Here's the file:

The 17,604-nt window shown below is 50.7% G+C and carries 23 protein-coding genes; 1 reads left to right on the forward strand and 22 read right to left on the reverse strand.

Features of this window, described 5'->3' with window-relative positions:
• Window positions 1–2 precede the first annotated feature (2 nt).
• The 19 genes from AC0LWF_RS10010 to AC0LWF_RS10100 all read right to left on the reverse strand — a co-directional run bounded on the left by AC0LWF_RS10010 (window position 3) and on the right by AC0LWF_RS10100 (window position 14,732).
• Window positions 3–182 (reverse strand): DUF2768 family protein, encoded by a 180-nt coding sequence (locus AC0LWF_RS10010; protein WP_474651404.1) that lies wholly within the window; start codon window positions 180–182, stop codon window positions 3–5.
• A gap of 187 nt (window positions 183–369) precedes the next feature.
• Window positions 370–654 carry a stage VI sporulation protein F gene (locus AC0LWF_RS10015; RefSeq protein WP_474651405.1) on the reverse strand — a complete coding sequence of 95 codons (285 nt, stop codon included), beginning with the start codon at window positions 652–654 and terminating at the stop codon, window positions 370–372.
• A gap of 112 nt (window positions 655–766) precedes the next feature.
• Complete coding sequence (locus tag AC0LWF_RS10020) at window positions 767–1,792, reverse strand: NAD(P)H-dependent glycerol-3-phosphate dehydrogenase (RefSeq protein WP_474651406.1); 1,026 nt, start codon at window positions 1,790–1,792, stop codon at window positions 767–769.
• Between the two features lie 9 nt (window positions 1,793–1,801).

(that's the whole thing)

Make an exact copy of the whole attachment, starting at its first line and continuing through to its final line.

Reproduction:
The 17,604-nt window shown below is 50.7% G+C and carries 23 protein-coding genes; 1 reads left to right on the forward strand and 22 read right to left on the reverse strand.

Features of this window, described 5'->3' with window-relative positions:
• Window positions 1–2 precede the first annotated feature (2 nt).
• The 19 genes from AC0LWF_RS10010 to AC0LWF_RS10100 all read right to left on the reverse strand — a co-directional run bounded on the left by AC0LWF_RS10010 (window position 3) and on the right by AC0LWF_RS10100 (window position 14,732).
• Window positions 3–182 (reverse strand): DUF2768 family protein, encoded by a 180-nt coding sequence (locus AC0LWF_RS10010; protein WP_474651404.1) that lies wholly within the window; start codon window positions 180–182, stop codon window positions 3–5.
• A gap of 187 nt (window positions 183–369) precedes the next feature.
• Window positions 370–654 carry a stage VI sporulation protein F gene (locus AC0LWF_RS10015; RefSeq protein WP_474651405.1) on the reverse strand — a complete coding sequence of 95 codons (285 nt, stop codon included), beginning with the start codon at window positions 652–654 and terminating at the stop codon, window positions 370–372.
• A gap of 112 nt (window positions 655–766) precedes the next feature.
• Complete coding sequence (locus tag AC0LWF_RS10020) at window positions 767–1,792, reverse strand: NAD(P)H-dependent glycerol-3-phosphate dehydrogenase (RefSeq protein WP_474651406.1); 1,026 nt, start codon at window positions 1,790–1,792, stop codon at window positions 767–769.
• Between the two features lie 9 nt (window positions 1,793–1,801).